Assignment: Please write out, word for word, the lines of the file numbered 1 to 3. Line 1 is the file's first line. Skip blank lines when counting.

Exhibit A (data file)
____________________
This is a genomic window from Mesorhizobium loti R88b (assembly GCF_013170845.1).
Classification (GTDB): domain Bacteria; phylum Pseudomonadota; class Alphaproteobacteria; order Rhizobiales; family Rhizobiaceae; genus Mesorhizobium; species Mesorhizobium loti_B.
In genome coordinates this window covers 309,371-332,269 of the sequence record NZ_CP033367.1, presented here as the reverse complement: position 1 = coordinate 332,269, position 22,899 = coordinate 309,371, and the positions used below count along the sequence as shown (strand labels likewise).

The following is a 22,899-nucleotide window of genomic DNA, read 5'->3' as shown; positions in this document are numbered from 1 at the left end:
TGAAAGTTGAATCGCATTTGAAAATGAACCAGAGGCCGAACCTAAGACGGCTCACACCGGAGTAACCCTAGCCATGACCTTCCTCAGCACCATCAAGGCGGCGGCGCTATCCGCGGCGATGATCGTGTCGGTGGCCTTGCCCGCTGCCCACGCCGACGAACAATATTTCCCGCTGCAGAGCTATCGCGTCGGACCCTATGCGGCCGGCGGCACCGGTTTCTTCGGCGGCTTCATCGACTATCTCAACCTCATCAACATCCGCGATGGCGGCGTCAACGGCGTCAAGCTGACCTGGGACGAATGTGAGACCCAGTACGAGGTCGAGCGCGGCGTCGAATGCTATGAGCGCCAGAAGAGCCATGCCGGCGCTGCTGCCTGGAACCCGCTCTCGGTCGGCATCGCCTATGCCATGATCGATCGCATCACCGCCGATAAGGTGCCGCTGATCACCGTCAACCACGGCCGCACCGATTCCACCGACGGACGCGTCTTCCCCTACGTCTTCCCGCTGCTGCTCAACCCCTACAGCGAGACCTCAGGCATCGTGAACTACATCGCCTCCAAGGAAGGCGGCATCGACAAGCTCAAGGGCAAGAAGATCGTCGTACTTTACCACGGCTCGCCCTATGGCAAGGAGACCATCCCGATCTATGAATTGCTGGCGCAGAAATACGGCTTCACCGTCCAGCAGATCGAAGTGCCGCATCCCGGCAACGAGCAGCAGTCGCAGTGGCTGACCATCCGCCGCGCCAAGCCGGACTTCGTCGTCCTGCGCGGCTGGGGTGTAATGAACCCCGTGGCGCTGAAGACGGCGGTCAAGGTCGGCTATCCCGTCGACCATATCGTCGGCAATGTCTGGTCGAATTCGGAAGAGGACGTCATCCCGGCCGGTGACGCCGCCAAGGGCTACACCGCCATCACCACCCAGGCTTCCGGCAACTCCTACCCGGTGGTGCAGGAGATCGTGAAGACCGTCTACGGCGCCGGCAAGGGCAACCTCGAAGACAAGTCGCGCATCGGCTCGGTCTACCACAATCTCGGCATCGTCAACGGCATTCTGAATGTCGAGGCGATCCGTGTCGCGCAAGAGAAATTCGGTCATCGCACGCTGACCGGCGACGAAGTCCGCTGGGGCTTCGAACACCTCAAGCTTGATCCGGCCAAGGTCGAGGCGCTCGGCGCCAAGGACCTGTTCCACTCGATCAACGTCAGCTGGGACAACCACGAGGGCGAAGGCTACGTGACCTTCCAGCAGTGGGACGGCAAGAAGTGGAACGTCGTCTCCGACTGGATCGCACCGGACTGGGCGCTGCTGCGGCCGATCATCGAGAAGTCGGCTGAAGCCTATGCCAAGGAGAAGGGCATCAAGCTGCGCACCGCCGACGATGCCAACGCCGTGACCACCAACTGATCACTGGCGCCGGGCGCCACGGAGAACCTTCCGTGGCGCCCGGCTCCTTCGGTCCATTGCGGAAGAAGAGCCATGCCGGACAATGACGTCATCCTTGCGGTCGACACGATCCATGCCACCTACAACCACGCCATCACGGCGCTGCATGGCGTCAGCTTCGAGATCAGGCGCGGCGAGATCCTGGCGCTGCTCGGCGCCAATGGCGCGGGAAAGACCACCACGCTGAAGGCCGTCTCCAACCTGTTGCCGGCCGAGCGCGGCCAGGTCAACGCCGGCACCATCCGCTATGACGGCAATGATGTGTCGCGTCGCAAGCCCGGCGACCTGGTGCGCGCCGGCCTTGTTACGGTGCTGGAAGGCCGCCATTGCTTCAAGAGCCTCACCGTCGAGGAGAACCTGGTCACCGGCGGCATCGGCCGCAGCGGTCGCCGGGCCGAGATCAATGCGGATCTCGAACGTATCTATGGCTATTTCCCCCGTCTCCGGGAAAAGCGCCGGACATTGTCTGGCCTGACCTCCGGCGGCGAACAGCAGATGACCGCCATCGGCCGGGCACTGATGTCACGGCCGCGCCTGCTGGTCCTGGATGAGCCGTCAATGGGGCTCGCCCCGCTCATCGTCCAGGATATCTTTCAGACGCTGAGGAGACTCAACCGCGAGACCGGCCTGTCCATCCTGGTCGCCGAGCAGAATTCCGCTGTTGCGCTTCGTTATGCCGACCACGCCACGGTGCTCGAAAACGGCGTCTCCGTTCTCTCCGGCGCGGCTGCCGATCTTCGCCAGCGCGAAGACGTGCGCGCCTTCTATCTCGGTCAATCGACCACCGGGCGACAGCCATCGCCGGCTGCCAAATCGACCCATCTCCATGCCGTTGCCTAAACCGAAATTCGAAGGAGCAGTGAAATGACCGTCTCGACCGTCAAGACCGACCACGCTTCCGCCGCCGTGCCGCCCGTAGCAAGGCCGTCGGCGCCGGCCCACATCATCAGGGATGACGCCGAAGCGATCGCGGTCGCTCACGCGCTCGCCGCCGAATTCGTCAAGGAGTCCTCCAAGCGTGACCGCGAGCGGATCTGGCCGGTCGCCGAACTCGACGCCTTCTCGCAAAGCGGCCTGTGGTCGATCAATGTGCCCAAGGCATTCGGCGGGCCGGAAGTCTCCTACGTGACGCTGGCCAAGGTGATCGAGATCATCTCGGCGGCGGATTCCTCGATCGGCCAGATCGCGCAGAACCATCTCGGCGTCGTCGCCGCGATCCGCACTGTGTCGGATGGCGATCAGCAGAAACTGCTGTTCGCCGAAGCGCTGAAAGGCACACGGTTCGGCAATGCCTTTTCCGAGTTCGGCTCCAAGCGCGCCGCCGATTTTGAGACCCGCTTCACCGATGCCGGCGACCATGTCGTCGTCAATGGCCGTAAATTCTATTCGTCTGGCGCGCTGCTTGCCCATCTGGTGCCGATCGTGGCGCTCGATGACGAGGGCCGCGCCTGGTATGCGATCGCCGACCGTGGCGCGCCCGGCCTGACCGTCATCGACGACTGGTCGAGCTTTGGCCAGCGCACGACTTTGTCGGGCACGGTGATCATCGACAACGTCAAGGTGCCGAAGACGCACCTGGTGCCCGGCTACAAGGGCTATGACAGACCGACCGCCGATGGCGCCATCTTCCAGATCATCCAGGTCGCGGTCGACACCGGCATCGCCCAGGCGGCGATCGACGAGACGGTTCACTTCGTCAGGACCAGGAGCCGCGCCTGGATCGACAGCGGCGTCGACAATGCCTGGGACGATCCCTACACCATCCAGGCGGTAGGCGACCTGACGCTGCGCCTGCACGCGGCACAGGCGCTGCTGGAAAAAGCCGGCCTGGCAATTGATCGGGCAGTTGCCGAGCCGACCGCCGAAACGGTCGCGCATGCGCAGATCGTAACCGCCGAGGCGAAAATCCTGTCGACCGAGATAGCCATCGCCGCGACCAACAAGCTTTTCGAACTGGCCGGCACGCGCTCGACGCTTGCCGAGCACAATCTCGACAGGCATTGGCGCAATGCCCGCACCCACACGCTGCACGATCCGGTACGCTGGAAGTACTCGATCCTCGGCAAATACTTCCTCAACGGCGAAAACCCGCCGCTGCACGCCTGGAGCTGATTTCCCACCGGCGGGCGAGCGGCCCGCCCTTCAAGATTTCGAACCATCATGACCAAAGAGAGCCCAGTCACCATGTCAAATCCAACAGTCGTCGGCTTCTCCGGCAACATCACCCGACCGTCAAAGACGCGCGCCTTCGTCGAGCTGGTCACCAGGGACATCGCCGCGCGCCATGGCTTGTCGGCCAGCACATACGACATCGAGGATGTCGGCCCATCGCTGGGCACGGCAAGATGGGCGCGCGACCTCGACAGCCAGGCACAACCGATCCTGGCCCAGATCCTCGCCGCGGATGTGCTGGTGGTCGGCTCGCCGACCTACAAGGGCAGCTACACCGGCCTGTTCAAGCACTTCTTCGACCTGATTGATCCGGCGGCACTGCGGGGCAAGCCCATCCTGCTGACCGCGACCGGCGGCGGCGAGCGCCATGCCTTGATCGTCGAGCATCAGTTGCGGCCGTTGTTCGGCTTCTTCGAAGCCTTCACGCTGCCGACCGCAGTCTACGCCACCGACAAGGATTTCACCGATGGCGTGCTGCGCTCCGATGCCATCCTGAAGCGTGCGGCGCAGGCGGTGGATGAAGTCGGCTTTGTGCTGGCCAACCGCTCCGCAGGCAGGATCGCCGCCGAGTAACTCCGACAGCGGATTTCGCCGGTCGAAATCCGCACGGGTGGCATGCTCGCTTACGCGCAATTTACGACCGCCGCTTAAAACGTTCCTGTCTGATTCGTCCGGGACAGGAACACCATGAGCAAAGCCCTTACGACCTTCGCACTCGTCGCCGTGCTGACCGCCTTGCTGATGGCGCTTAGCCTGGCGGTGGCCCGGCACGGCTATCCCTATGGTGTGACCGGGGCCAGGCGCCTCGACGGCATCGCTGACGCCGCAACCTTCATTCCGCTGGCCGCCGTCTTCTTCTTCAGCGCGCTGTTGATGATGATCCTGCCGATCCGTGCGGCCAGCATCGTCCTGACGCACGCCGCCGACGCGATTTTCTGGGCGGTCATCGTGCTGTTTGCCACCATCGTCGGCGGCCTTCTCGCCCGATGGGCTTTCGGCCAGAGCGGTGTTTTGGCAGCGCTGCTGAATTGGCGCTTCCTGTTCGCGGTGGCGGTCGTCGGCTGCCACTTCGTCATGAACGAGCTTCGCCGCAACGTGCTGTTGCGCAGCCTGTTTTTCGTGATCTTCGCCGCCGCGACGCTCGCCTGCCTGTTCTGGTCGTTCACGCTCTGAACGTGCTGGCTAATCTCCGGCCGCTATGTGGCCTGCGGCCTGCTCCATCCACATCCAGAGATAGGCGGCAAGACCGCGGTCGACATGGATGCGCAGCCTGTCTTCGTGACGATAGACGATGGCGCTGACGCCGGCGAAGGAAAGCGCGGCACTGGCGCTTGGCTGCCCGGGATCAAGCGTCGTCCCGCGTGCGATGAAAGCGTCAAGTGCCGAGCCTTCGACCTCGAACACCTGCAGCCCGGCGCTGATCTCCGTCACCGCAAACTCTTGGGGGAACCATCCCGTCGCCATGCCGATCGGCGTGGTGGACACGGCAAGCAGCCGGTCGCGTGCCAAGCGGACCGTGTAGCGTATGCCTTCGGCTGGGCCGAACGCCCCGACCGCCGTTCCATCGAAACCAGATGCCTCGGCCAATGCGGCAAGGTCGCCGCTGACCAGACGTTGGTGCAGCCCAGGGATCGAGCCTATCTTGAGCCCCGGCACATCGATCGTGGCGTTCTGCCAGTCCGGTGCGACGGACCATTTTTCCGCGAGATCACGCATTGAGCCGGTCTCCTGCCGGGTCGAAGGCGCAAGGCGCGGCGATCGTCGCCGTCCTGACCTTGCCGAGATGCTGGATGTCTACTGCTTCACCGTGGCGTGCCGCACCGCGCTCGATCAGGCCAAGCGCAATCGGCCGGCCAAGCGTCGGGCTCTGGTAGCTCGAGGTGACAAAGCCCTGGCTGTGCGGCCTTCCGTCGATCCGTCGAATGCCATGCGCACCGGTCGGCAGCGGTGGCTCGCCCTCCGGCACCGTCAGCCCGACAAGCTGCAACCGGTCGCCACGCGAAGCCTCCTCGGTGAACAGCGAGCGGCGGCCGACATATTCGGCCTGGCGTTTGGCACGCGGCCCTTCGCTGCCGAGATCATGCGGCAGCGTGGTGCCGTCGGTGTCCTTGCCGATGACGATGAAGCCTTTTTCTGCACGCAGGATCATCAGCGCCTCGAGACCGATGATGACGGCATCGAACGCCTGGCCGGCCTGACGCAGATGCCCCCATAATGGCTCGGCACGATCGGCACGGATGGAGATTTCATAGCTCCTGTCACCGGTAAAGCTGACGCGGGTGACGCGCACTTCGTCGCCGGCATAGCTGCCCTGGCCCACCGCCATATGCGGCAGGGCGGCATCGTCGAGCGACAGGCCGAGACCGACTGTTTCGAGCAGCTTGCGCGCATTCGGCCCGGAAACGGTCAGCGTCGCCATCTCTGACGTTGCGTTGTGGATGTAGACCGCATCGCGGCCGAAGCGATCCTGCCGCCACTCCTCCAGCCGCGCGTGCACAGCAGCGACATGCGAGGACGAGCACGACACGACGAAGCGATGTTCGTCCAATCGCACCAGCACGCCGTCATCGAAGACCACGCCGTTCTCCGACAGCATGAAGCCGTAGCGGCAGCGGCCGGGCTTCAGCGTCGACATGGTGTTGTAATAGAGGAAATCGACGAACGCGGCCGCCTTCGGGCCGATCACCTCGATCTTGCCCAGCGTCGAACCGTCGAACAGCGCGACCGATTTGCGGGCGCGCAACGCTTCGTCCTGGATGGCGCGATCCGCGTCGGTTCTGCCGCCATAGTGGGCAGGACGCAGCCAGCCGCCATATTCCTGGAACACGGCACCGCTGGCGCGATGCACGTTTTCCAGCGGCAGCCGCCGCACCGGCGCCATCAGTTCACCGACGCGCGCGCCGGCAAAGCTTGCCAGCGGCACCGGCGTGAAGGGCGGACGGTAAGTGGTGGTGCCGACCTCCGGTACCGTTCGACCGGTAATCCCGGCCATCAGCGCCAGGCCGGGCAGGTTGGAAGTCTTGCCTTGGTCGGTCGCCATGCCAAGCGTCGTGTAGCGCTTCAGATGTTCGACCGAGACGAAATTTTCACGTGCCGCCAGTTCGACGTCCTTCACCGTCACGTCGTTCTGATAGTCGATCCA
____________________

This is a genomic window from Mesorhizobium loti R88b (assembly GCF_013170845.1).
Classification (GTDB): domain Bacteria; phylum Pseudomonadota; class Alphaproteobacteria; order Rhizobiales; family Rhizobiaceae; genus Mesorhizobium; species Mesorhizobium loti_B.
In genome coordinates this window covers 309,371-332,269 of the sequence record NZ_CP033367.1, presented here as the reverse complement: position 1 = coordinate 332,269, position 22,899 = coordinate 309,371, and the positions used below count along the sequence as shown (strand labels likewise).